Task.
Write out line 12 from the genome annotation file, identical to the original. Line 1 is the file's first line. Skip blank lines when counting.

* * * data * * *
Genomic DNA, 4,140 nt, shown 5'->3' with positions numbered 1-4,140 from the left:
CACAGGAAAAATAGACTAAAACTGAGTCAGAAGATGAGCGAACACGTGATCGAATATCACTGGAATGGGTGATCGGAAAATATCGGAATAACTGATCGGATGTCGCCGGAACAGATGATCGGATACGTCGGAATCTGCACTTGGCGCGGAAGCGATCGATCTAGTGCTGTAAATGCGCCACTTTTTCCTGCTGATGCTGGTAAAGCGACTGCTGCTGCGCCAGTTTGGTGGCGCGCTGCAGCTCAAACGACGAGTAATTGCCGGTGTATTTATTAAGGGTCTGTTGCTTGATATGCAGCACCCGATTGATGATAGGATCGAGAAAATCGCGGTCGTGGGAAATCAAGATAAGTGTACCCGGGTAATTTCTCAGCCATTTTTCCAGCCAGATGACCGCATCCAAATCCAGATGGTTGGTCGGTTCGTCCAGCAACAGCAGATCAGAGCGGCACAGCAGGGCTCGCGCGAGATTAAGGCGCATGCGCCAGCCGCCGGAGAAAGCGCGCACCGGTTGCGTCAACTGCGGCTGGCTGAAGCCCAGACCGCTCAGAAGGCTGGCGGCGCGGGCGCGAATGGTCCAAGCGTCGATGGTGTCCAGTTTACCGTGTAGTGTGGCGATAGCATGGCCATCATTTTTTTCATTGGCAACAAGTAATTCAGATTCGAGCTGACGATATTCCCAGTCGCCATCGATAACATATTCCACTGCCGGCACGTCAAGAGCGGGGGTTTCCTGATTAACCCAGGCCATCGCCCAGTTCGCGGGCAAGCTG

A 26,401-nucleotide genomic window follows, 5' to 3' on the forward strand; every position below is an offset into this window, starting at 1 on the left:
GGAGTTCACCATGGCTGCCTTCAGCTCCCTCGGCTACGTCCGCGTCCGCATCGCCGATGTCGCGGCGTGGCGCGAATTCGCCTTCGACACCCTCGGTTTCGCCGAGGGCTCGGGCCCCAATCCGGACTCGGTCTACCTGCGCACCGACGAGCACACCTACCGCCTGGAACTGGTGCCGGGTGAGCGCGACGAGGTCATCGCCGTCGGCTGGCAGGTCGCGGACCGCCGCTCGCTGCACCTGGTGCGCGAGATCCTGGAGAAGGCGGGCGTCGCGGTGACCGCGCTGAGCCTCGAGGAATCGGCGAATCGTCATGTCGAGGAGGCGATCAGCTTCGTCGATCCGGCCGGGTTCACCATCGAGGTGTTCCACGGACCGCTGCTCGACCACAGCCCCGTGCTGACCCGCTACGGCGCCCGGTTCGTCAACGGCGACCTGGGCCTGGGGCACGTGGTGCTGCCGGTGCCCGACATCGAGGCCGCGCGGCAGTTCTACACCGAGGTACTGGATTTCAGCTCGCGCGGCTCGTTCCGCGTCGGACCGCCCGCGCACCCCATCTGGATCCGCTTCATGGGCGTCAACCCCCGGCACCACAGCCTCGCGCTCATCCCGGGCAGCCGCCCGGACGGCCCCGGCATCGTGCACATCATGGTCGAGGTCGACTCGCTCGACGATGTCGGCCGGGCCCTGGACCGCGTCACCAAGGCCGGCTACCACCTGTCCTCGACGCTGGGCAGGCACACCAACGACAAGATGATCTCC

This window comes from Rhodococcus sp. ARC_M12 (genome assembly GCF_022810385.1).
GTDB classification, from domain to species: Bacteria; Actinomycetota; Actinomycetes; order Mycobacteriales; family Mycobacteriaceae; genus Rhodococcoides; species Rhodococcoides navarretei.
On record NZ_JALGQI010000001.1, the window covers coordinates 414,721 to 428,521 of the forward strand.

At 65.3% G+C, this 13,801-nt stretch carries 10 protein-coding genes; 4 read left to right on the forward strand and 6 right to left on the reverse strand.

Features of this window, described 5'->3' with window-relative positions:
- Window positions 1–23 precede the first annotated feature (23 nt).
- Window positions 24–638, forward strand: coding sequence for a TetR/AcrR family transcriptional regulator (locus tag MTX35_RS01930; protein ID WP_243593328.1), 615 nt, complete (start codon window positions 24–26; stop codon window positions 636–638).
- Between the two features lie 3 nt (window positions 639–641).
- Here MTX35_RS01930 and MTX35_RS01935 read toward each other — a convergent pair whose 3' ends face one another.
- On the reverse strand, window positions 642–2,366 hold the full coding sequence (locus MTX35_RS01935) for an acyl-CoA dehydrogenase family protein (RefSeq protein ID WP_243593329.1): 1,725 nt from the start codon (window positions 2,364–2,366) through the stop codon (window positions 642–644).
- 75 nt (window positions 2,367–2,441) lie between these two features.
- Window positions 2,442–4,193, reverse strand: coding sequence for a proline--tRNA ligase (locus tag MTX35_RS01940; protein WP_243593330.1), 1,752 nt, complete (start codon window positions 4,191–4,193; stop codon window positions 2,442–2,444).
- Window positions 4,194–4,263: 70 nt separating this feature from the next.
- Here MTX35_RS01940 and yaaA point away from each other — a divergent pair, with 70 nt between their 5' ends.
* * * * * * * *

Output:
- Between the two features lie 3 nt (window positions 639–641).